Wikipedia will tell you that the Gaelic name for the modern village is Cill Chuimein, and the accepted etymology is that the settlement was originally named after Saint Cummein of Iona who built a church there. Other suggestions are that it was originally called Ku Chuimein after one of two abbots of Iona of the Comyn clan, whose badge Lus mhic Chuimein refers to the Cumin plant, or that it was called Cill a' Chuimein ("Comyn's Burialplace") after the last Comyn in Lochaber.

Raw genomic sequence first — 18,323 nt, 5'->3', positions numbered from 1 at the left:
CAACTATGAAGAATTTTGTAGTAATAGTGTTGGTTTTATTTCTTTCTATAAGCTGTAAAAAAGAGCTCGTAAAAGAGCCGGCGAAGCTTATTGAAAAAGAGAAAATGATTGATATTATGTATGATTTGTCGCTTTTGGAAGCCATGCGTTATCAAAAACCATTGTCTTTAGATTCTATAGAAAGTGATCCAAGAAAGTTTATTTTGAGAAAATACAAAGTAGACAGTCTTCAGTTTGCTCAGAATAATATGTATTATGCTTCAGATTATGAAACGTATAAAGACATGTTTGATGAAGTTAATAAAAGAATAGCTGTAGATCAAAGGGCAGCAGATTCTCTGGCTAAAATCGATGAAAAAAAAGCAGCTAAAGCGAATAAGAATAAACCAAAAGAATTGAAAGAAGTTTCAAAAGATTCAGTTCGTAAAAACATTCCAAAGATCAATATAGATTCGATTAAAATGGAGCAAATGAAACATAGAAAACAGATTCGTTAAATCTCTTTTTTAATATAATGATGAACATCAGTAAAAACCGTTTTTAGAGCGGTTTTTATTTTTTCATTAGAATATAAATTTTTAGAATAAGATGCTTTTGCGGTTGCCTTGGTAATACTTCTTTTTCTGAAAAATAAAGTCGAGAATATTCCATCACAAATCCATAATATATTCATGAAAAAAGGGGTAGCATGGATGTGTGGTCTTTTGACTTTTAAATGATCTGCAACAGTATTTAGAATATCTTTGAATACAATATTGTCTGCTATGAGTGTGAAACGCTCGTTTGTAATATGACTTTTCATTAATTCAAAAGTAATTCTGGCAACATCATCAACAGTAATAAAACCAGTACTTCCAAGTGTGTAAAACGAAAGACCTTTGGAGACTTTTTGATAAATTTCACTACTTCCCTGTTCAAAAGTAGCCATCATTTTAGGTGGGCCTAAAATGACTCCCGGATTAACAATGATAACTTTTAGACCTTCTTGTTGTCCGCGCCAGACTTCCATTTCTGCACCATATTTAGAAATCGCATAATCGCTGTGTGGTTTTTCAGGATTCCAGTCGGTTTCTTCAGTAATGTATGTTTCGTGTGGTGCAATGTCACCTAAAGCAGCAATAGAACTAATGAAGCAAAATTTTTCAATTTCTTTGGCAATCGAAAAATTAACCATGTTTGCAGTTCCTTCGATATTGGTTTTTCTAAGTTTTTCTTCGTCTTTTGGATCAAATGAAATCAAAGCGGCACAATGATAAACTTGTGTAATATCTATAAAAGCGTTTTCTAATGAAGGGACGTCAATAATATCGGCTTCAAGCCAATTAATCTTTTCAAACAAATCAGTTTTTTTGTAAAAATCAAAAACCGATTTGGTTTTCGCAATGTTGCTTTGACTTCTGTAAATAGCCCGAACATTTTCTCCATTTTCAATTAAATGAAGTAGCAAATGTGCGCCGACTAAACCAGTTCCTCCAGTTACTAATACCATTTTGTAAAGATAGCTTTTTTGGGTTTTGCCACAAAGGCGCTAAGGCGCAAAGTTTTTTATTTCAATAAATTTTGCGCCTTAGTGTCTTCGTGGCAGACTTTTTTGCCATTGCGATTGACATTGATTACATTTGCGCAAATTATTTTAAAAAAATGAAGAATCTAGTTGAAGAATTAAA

Fort Augutus Neptune Staircase
Apparently, a visit to the pretty village of Invermoriston and lovely Glenmoriston is always worth the short journey of around 7 miles. Steeped in Jacobite history, Invermoriston, with its white harled cottages, is a popular resting place for walkers tackling the Great Glen Way.
Moriston is Gaelic for ‘river of the waterfalls’ and the dramatic Moriston Falls are spectacular in spate – especially from the Old Bridge built by Thomas Telford in 1813 during the construction of the Caledonian Canal. Look out too for St Columba’s Well and the spectacular gorge at the entrance to the Glenmoriston Road to the Isles.
Enough about historical facts. Now, to the more important stuff: